Bible Review: Tree of Life Version(TLV) Thinline Edition.

The ornate cover of the TLV Thinline edition.

Then I will pour out on the house of David and the inhabitants of Jerusalem a spirit of grace and supplication, when they will look toward Me whom they pierced. They will mourn for him as one mourns for an only son and grieve bitterly for him, as one grieves for a firstborn.  In that day there will be a great mourning in Jerusalem, mourning like Hadad-rimmon in the valley of Megiddo. 

Zechariah 12:10-11


Title: Holy Scriptures: Tree of Life Version

Publisher: Baker Books

ISBN: 978-0-8010-1921-0

1216 pages

Single satin ribbon marker

Gold gilded page edges

Price: £16.10 (UK)


The Bible is God’s love letter to humanity. Some 40 authors, writing independently of each other over centuries and millennia, under divine inspiration, composed its 66 books that form a highly coherent narrative which speaks of God’s desire to tabernacle with humanity, to live among us and guide our thoughts and actions. It has the power to transform lives for the supreme good and, until fairly recently, its moral teachings formed the cornerstone of western civilisation.

Today, we are blessed to have many excellent translations of Holy Scripture to suit most everyone’s needs, and as an avid student of the Bible, I count it as a great blessing and source of comfort to be able to read the words of our Creator in the various thought-for-thought and word-for-word translations now available. That said, some versions of the Bible are more interesting than others. And this new Tree of Life Version(TLV) is of particular note. What makes it stand out from the crowd is its introduction of key Hebrew words that emphasise the authentic Jewish origin of the Biblical narrative.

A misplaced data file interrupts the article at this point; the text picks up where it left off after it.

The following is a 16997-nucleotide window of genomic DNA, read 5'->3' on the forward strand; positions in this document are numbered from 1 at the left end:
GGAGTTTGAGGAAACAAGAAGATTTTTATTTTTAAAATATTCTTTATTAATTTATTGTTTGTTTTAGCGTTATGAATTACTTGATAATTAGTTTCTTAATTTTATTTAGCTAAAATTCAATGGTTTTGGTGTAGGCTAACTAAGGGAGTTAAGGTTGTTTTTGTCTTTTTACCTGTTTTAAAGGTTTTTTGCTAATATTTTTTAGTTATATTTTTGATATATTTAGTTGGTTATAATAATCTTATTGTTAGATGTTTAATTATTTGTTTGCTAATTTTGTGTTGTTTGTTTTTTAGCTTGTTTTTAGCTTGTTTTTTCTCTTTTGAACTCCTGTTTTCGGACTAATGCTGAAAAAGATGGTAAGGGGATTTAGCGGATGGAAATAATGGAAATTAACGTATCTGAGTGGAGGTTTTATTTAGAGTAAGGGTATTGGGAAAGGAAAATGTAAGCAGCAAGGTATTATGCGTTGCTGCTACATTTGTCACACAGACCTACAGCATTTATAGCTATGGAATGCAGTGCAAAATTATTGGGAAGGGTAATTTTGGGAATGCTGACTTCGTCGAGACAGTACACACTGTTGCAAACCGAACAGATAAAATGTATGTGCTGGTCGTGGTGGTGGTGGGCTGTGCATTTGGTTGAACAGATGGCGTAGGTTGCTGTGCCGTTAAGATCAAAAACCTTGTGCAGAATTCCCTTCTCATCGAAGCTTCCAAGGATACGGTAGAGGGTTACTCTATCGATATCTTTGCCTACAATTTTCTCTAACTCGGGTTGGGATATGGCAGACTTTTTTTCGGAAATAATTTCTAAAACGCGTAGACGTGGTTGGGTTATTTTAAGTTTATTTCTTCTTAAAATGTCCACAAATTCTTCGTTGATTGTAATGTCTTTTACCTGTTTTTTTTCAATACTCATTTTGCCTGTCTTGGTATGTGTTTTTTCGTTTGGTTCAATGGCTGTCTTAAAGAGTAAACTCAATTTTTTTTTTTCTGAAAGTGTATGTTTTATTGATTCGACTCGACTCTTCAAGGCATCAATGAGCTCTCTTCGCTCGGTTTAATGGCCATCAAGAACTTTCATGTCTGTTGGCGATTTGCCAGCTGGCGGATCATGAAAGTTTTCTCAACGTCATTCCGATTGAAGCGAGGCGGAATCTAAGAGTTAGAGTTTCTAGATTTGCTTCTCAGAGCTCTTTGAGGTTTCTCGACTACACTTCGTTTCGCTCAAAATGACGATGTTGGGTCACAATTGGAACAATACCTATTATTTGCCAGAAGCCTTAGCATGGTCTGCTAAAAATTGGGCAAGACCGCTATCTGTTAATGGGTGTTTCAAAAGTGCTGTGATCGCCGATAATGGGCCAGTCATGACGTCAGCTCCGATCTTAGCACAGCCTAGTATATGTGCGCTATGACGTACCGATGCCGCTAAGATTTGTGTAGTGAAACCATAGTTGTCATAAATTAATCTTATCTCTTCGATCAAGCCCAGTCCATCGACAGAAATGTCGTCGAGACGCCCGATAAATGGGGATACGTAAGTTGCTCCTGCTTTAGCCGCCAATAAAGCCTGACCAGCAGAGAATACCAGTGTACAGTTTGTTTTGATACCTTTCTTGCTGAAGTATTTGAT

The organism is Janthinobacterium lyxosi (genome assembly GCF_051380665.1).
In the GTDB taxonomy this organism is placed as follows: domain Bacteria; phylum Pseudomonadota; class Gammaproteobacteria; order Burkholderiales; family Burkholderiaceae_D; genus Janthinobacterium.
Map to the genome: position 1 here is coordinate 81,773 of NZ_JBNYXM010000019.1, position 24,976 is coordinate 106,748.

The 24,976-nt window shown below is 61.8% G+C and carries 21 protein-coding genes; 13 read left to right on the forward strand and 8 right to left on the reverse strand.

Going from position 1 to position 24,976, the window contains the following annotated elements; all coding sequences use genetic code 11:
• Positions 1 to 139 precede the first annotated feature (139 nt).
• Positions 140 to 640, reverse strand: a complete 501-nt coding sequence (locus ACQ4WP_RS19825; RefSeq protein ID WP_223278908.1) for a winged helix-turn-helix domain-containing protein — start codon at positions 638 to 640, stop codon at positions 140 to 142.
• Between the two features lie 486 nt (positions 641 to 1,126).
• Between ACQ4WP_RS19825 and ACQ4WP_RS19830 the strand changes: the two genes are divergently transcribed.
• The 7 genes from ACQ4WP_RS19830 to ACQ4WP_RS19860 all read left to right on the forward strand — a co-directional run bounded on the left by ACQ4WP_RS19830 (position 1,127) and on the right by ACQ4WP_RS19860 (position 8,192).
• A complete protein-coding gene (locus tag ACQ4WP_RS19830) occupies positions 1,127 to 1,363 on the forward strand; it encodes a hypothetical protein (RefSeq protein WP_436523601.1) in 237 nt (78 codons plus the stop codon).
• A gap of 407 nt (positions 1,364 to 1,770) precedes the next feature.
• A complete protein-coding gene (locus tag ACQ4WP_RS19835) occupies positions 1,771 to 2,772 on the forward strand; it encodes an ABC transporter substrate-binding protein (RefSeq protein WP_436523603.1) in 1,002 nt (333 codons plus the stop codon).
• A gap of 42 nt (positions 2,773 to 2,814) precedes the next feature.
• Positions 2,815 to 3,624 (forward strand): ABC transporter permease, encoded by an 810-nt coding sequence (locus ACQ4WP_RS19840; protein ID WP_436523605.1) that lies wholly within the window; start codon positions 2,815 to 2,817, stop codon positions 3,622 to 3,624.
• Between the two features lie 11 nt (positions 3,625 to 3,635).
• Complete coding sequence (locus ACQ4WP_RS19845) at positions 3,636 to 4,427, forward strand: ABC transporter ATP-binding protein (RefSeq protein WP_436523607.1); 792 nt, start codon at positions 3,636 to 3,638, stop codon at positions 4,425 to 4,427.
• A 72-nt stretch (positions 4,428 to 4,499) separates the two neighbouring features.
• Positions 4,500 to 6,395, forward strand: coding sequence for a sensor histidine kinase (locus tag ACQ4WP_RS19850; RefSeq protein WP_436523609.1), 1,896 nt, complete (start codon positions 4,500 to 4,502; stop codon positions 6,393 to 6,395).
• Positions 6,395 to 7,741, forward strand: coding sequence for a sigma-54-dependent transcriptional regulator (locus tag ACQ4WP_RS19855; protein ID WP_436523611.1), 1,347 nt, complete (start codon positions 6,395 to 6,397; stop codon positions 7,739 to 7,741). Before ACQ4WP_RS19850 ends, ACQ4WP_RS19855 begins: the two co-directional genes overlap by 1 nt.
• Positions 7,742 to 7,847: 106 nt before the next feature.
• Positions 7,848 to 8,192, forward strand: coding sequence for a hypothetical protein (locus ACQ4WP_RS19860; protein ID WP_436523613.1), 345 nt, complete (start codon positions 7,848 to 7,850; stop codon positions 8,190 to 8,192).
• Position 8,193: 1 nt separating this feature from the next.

First published in 2011, the TLV was the brain child of Daniah Greenberg, a gentile lady who betrothed a messianic Jew ( who also accept Jesus as their Messiah), and who came to recognise the need for a good Bible translation that re-introduced some Hebrew words into Scripture, so as to remind Christians that we share a rich tradition with the Jewish community; after all, there is no denying that their God is our God too! Greenberg, who now serves as President of the Messianic Jewish Bible Society, commissioned a small team of 32 Jewish Bible scholars to produce a brand-new translation of the Holy Scriptures. This review will take a close look at the Thinline version of the TLV, a smaller, more portable rendition of the larger giant print edition, which I commented on in an earlier blog.

One would think that the task would merely involve taking an existing Bible version and replace some key words with their Hebrew equivalent. But Greenberg had an altogether more ambitious goal: to get the scholars to re-structure the sentences from the traditional Greek format and rewrite them in the distinctive cadence of the Hebrew language. And it is this achievement that renders the TLV so distinctive and powerful.